You and your buddies love a good pub crawl. It’s a tradition. Ever since college, you and your boys get together a couple times a year for a night of earnest drinking. You always get wasted, and you always end up with hilarious stories to last you until the next time.

But last weekend, things didn’t go quite according to plan. A few whiskies in, a stranger made a rude comment to you. You made a snide remark back. Things escalated quickly, and pretty soon you found yourself in a full-on fist fight with the guy. You both willingly entered into the fight–which in legal terms is called “mutual combat”–so you don’t have to worry about any legal ramifications, right? Wrong.

Legal consequences

Under Pennsylvania law, getting into a fight by mutual consent can land you with a third degree misdemeanor charge of simple assault. If convicted, you could have to spend up to a year in prison and pay as much as $2,000 in fines.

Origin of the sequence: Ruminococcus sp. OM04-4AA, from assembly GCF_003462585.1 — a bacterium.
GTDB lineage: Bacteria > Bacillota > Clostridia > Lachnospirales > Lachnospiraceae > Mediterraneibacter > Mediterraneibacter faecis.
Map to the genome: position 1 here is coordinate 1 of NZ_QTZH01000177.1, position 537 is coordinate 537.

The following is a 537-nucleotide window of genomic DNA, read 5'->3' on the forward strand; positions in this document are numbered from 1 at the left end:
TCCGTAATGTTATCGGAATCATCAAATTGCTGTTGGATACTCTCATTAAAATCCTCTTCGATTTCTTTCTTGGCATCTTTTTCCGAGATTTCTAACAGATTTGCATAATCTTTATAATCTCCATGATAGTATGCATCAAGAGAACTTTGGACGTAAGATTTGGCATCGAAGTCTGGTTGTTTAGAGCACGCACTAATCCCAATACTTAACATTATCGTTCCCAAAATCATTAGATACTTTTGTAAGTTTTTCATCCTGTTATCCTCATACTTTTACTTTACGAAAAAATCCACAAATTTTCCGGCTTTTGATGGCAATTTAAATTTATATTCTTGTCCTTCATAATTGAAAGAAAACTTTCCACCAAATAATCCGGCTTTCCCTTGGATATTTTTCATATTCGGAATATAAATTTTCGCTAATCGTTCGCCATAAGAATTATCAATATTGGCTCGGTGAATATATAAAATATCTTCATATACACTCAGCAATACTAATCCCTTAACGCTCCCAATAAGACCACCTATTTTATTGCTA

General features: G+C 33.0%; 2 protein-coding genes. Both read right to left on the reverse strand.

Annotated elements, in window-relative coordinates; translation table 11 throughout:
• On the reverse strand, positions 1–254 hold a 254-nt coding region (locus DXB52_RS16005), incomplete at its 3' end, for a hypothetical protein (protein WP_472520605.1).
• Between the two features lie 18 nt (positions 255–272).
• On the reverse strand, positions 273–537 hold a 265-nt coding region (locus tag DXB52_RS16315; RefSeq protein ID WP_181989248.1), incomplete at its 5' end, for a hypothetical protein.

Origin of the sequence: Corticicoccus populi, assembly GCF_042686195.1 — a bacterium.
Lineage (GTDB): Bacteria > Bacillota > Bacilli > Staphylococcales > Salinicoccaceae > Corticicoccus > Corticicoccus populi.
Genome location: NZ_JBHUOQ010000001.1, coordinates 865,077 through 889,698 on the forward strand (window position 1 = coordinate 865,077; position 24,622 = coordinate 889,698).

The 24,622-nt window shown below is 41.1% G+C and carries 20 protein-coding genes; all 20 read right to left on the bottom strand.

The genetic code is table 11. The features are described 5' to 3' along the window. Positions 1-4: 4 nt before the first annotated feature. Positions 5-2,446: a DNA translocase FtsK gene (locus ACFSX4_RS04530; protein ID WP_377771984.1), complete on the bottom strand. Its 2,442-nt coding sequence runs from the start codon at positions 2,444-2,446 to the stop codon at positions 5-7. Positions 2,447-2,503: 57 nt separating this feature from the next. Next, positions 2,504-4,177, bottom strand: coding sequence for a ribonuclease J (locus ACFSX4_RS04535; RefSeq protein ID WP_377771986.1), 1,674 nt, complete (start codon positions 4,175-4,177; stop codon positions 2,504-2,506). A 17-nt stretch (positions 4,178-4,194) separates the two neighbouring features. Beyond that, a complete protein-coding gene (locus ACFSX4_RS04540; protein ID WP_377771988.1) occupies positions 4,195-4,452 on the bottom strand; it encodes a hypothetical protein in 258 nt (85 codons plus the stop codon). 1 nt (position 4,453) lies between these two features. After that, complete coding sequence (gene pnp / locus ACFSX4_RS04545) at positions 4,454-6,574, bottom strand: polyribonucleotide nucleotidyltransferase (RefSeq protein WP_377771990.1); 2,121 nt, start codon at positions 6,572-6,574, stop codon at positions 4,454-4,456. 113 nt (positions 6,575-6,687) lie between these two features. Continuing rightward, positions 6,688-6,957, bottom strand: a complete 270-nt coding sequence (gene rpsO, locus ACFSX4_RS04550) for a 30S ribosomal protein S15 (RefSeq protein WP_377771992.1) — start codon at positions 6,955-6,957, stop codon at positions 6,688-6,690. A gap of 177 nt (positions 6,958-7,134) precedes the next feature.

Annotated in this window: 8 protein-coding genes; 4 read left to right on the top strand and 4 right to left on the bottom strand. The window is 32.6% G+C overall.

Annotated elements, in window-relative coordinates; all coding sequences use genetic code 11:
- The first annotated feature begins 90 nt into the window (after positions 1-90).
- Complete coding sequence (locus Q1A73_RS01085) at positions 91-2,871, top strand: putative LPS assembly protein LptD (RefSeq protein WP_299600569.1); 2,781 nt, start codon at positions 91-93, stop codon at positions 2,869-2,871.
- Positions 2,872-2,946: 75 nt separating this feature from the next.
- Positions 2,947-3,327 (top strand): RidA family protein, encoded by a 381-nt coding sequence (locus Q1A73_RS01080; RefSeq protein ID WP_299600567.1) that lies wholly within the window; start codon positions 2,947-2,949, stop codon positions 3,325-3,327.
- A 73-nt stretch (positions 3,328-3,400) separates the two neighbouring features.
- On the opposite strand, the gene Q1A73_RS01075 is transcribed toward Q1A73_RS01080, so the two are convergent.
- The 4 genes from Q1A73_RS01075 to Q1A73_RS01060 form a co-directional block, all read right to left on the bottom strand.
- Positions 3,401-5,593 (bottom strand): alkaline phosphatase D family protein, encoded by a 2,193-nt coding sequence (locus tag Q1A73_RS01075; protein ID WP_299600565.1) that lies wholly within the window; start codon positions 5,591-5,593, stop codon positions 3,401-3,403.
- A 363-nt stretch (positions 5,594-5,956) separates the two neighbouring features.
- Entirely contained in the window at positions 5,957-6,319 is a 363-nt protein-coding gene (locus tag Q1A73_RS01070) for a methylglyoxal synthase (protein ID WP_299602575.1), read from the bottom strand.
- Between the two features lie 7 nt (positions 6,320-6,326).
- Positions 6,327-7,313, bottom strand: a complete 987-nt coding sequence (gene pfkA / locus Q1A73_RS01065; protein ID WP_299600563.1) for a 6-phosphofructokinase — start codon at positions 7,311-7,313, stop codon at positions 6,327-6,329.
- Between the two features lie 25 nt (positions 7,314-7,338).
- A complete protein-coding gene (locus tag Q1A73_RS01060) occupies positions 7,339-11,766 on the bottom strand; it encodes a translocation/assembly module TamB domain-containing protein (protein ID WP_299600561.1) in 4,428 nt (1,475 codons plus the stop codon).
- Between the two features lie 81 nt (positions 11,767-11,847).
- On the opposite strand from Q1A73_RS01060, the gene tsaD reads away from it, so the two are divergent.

In addition, having any criminal charge on your record–even if you’re not convicted–can be extremely damaging to your future. It can impact your ability to land a job, secure a loan or rent an apartment.

What you can do

The good news is that Pennsylvania recently made a change to its law, giving individuals with a record of mutual combat simple assault the opportunity to clear that offense from their record. However, they must wait for a period of seven years before doing so, and certain other restrictions apply.

If you’re facing a simple assault charge, it’s important to have an experienced attorney evaluate your case to determine the strongest possible defense for you. They can also assess whether it’s possible to get your charges reduced–to a disorderly conduct offense–or get your charges dismissed altogether.